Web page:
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Discussion on: Python For Web Development

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mburszley profile image
Maximilian Burszley

Out of curiosity, why recommend Django over Flask?

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minchulkim87 profile image
Min

Just a quick thought on learning web dev vs actual web dev:

Maybe Bottle is the best to start off with as it is the easiest. It inspired Flask and similar enough that learning Bottle will transfer very easily to learning Flask.

Then, perhaps, FastAPI is the python framework to learn next. Again, very Flask-esque, but just a more modern implementation.

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steelwolf180 profile image
Max Ong Zong Bao Author • Edited on

Hmm... It depends I'm a person that is inclined to depend on the use case and the types of jobs that is available in your country. So to learn that particular technology and practices.

So far for jobs wise the popular choice I see is either Flask or Django as a must if you are looking for anything related web development in python.

Therefore I'll pass on bottle but definitely FastAPI is in my radar as I had heard praises of it. So I'm thinking of learning it as well in the future and write a article on it.

Given that, I'll give a higher priority on other topics like learning a frontend web framework, CSS grid or Flexbox, GraphQL, typescript or ES6, cloud providers, TDD, clean code, design patterns.

Lastly with soft skills related topics to improve one's ability to be a better developer.

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minchulkim87 profile image
Min

Definitely. For jobs, you'd need to go with what is popular in the field/industry/area.

But "learning" though... Bottle wouldn't take more than a day to "learn". Not even an hour, even for a beginner. Sure having the mastery to make something deployable takes a lot of practice in any framework or tools.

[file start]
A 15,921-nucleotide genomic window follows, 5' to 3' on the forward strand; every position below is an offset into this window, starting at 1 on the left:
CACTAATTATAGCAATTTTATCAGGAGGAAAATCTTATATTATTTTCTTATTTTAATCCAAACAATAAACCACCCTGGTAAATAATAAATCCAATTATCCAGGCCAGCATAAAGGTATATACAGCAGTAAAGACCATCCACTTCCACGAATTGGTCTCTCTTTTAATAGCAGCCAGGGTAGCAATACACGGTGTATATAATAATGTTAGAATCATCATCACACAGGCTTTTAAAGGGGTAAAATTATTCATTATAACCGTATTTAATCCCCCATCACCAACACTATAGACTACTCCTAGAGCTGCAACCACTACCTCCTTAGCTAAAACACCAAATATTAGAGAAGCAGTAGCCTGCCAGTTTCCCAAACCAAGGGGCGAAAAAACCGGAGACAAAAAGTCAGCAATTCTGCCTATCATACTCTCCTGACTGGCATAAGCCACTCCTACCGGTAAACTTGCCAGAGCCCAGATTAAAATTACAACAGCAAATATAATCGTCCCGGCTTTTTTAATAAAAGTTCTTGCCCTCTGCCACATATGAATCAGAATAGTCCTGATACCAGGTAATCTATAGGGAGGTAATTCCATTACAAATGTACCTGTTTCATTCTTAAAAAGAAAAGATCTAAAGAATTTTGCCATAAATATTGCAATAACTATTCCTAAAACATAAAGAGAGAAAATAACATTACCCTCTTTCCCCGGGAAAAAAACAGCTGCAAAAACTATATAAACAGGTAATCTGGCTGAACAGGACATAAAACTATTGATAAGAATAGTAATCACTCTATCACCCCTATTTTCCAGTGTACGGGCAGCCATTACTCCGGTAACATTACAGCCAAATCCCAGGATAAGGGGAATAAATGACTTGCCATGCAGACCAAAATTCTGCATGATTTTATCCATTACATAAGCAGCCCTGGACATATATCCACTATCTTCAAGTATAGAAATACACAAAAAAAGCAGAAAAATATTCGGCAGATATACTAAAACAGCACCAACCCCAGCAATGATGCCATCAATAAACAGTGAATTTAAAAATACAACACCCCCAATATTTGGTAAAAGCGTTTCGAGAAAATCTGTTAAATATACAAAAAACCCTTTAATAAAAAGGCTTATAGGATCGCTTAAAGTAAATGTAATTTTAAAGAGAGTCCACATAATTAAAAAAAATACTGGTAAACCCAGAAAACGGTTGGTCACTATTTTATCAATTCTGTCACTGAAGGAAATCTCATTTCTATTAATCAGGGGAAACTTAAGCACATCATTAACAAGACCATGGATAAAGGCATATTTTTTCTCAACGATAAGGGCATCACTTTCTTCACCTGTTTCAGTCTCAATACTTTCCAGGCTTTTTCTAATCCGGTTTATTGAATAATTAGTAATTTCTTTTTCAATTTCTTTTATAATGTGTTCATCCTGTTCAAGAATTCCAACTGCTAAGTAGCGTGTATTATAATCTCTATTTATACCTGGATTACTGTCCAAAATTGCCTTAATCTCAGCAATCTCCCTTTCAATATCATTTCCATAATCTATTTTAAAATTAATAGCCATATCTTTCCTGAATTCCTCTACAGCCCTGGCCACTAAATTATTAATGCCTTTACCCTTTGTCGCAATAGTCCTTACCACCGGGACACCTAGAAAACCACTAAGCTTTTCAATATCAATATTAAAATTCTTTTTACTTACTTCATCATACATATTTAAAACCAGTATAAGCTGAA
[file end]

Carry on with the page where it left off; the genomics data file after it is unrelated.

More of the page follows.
But I am talking about the pedagogical value here. Bottle won't require the learner install much or do much project set up or configuration at all.

Within minutes of starting, even to an entirely new beginner, you can get to an "ah that's what you mean by a backend", and "ah that is what an api is" and so on.

Much in the same way that Svelte would be a more gentler intro to the front end than React or Angular are for a beginner. Even though, eventually you'll need to learn the tool you need to get a job or do a job.

Anyways, Flask "hello world" is simple enough.

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steelwolf180 profile image
Max Ong Zong Bao Author

Yup Flask's hello world is simple enough and it won't take less than 1 hour to do it.

In terms of learning method wise, the best Flask or Django tutorials that I was watching uses bootstrap to cover the front-end portion using Django or Flask's templating engine.

Instead of diving deep in using a front-end web framework like Svelte, React, Angular or Vue. Since there are tons of beautiful and well-maded templates Creative Tim.